Huntington National Bank’s former senior vice president for commercial real estate in central Indiana has filed a
lawsuit against the bank over his firing earlier this year and claims he is a victim of age discrimination.
Michael Lewis, 53, filed a complaint with the Indianapolis office of the U.S. Equal Employment Opportunity Commission Aug. 13 and sued Huntington Oct. 15 in Marion Superior Court.
According to his lawsuit, Lewis became a Huntington employee on July 1, 2007, after the bank acquired Salineville, Ohio-based Sky Bank. He claims to have had an “exemplary” employment record and to have received an “outstanding” rating in his most recent performance review, conducted March 23 by Huntington’s Indiana Regional President Mike Newbold.
On April 17, according to the suit, he got a new boss, Huntington Executive Vice President of Real Estate Randy Stickler. Lewis then spent the month of May conducting a risk analysis of the bank’s local commercial loan portfolio, which resulted in 27 downgrades. He was fired June 26.
The Columbus, Ohio-based bank, which is the fourth-largest in Indianapolis ranked by deposits, has seen its loan portfolio deteriorate in the recession. The percentage of its total loans listed as non-performing assets has increased, from 2.53 percent in September 2008 to 6.28 percent.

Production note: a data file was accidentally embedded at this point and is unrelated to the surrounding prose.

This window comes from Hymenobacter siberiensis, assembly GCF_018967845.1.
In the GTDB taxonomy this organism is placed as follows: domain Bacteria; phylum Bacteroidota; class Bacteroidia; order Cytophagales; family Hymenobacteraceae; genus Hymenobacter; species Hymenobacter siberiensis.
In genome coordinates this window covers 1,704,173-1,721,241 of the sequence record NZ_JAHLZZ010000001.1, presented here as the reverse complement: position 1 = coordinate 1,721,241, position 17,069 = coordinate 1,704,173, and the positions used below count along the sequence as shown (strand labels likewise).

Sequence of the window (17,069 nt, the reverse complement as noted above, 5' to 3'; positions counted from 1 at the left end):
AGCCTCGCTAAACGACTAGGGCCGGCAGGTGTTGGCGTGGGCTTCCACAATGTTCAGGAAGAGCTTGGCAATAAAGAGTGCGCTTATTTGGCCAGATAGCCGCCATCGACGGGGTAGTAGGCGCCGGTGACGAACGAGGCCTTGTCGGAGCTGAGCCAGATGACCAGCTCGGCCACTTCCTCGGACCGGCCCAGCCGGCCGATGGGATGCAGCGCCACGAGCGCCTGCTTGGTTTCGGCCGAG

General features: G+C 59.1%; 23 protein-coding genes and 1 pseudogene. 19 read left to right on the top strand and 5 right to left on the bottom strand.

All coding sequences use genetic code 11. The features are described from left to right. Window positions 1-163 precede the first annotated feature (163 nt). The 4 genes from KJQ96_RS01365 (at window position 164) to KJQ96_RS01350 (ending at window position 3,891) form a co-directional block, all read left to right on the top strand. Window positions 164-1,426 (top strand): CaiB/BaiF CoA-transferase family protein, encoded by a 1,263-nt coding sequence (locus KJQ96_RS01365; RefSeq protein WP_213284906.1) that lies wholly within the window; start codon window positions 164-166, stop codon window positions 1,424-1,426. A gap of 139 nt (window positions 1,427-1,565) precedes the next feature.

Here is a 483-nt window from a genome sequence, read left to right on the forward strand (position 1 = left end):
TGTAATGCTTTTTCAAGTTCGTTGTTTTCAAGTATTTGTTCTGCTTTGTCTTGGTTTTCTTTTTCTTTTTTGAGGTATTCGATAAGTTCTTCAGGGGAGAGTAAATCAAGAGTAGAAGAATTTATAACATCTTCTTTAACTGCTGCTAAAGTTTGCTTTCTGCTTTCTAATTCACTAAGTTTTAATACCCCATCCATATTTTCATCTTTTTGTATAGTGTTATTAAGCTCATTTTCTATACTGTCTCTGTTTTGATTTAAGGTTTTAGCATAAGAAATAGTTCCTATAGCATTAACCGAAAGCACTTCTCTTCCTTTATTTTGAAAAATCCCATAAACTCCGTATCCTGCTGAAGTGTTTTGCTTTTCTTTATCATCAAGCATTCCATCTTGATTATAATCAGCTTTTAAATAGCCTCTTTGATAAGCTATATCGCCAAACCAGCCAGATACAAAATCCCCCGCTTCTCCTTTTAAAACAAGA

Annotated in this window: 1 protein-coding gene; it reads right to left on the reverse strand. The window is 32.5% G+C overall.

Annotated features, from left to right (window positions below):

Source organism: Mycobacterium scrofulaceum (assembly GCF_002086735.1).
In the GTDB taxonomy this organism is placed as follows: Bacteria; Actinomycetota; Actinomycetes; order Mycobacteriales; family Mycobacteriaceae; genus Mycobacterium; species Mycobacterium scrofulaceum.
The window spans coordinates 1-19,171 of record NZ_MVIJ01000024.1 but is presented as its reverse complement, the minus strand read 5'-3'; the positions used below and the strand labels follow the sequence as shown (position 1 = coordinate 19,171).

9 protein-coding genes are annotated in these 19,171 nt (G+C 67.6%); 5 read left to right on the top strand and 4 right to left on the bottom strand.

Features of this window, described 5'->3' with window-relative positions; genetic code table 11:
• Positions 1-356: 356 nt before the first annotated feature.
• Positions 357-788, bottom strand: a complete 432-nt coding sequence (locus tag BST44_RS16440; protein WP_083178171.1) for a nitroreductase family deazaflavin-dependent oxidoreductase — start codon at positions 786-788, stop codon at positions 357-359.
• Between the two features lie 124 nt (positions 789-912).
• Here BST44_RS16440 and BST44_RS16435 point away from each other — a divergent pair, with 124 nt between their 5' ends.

According to Lewis’ lawsuit, Huntington initiated a general work-force reduction early this year, under which he would have been entitled to a lump-sum payment equal to one year’s compensation, or $212,846. He claims to have turned it down after consulting with Newbold.
The lawsuit says, “Newbold indicated and encouraged Lewis to not accept the severance package, that Lewis’ services were critical in order to manage the deteriorating real estate market conditions.”
According to his EEOC complaint, Lewis got a personal message from Huntington CEO Steve Steinour on June 1 “encouraging me to ‘keep up the good work.’”
Lewis’ lawsuit says that, after he was fired, some of his duties fell to a younger Huntington employee he previously supervised. He also claims the bank advertised for a new Indianapolis commercial real estate team leader after firing him, but at a pay grade $100,000 lower than his.
Lewis could not be reached for comment, and his attorneys with Alerding Castor Hewitt LLP did not answer questions before IBJ deadline. Newbold declined to comment on the bank’s behalf.
A dismissal letter dated July 22 and signed by Huntington’s human resources vice president shows the bank’s side.
“Your employment was terminated due to poor job performance in managing your portfolio, including lack of management of the business segment to identify problem credits in a timely and thorough manner,” reads the letter, which was requested by Lewis and is included in the lawsuit file.
According to the EEOC, age discrimination complaints are on the rise. Nationally, the EEOC received 19,103 such complaints in 2007, then set a new record in 2008 with 24,582. But the vast majority are dismissed for various reasons.
Unless there’s direct evidence, such as an employer actually saying a firing was prompted by an employee’s age, age discrimination is difficult to prove. Still, Lewis may have a legitimate grievance, said Kathleen DeLaney, who practices employment law at locally based DeLaney and DeLaney LLC.
Based on the facts presented, “that is a pretty dramatic shift in how the company is viewing him in a relatively short time.”•